That is something we're really struggling with," Louise Roseman, the Fed's director of reserve bank operations and payment systems, told a House Financial Services subcommittee. "The challenge we have is interpreting ... federal laws that Congress itself isn't sure what they mean," she said.
Congress passed a bill in 2006, when Republicans were still in control of the Senate and the House of Representatives, that prohibits companies from accepting payments in connection with "unlawful Internet gambling." It also instructed the Federal Reserve and the Treasury Department, in consultation with the Justice Department, to come up with rules to enforce the act.
But rather than define what types of gambling are illegal online, the Unlawful Internet Gambling Enforcement Act of 2006 relied on existing Federal and state laws to answer that question. It also still allowed any online horserace betting permissible under the Interstate Horseracing Act of 1978.
Now, both gambling and financial industry companies want to be told specifically which transactions should be blocked. "Clarity on this point would permit them to design policies and procedures that they could be assured would meet the rule's requirements," Roseman said. "Still others, including some gambling businesses and many consumers, asked that the rule clarify that certain types of gambling, such as pari-mutuel betting or poker, are lawful."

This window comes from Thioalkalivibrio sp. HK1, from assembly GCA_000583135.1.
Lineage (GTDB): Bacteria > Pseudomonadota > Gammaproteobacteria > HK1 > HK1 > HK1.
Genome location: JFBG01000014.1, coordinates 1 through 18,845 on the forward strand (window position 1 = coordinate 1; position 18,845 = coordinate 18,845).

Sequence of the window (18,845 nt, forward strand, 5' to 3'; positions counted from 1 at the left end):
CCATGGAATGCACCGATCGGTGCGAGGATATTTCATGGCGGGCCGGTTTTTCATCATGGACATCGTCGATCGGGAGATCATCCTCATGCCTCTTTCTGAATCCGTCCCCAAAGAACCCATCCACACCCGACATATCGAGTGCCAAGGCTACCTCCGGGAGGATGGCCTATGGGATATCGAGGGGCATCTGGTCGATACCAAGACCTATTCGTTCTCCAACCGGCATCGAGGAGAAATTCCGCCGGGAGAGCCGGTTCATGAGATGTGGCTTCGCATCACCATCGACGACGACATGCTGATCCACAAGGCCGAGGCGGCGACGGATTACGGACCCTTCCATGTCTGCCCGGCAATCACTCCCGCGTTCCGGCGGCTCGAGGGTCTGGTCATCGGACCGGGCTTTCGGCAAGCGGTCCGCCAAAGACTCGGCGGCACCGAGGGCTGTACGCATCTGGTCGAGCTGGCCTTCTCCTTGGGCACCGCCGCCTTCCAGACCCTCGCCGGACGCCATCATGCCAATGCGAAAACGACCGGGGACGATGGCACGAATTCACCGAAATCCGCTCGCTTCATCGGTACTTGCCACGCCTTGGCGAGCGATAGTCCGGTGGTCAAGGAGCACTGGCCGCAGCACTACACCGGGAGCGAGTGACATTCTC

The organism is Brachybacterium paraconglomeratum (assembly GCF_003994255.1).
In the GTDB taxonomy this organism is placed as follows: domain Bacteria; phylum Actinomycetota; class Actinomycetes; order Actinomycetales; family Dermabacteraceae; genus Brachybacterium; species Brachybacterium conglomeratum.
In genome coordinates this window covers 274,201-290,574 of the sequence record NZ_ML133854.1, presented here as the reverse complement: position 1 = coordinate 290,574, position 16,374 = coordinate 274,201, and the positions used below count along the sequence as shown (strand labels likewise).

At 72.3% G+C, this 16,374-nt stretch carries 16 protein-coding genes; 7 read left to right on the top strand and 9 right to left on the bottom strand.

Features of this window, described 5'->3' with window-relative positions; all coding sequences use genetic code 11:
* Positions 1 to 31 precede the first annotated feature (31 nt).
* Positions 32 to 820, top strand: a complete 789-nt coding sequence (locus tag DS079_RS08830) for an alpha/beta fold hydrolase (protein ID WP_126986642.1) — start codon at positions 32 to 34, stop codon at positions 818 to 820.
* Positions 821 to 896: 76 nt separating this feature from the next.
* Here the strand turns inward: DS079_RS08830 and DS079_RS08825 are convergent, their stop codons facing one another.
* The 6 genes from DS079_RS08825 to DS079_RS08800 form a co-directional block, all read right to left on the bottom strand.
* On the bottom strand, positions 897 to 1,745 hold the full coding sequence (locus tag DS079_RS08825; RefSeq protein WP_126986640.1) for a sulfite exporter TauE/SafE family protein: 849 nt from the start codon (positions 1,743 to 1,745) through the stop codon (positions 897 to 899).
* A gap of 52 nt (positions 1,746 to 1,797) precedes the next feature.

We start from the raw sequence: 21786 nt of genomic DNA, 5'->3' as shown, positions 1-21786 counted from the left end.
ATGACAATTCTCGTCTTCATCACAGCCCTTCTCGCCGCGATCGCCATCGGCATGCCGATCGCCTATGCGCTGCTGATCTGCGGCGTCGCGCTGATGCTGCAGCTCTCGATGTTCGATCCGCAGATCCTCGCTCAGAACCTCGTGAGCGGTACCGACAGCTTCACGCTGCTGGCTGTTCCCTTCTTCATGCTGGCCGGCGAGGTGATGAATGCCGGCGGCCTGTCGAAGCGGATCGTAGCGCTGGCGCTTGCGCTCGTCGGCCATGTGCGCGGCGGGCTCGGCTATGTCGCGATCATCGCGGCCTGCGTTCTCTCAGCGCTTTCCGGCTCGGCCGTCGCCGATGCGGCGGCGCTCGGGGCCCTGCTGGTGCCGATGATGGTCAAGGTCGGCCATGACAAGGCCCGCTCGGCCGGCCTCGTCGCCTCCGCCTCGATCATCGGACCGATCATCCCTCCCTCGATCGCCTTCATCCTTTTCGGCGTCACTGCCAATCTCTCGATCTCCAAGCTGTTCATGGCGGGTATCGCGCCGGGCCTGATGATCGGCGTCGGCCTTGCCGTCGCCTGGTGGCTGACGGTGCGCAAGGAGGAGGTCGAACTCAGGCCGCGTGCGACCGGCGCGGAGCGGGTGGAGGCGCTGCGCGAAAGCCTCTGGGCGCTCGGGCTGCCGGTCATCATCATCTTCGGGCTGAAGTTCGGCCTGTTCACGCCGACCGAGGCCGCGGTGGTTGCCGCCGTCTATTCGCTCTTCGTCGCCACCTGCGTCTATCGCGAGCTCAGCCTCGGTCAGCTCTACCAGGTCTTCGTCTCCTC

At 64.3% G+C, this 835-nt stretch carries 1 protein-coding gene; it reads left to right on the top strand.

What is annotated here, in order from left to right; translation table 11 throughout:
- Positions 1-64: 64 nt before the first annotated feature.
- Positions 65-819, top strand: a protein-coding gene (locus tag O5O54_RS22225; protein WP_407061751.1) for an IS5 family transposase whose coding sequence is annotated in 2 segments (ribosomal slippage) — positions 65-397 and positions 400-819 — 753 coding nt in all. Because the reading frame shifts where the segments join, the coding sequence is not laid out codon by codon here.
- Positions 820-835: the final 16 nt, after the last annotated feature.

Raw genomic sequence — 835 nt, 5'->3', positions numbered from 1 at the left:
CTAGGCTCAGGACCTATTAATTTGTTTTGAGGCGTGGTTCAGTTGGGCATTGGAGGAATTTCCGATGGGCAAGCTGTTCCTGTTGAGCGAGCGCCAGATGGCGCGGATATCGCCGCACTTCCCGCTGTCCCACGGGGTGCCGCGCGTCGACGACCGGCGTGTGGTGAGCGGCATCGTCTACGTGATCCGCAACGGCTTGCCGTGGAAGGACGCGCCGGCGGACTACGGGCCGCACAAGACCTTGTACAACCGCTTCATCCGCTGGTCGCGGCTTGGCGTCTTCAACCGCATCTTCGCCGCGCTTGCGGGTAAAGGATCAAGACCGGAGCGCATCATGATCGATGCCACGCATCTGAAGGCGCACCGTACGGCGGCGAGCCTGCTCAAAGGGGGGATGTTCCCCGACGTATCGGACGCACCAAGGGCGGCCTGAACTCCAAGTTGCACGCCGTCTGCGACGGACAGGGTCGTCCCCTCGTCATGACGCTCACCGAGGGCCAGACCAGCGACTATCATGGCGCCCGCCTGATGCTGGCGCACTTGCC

The payment system that companies rely on to do business "isn't frankly well designed" to identify an illegal Internet gambling transaction from a legal one, which is another challenge to crafting a rule, Roseman said.
Valerie Abend, deputy assistant secretary of Treasury, said regulators were striving to craft a rule that comes as close as possible to what lawmakers intended. But the question of which forms of Internet gambling are illegal is an issue regulators "are struggling with and trying to figure out what, if anything, we can do," Abend said.
The 2006 law has incurred the wrath of the European Union, which argues that it discriminates against European gambling operators. US Representative Barney Frank, the Massachusetts Democrat who chairs the House Financial Services Committee, has proposed legislation to repeal the ban.
Roseman told the subcommittee that Fed and Treasury staffs were pressing ahead with a final rule that provides "reasonably practical examples" of actions by banks and payment companies to comply with the existing law. "Our objective is to craft a rule to implement the act as effectively as possible in a manner that does not have a substantial adverse effect on the efficiency of the nation's payment system," Roseman said.
After the hearing, she said regulators hoped to issue a final rule before the end of 2008 but did not have a precise target date for finishing their work.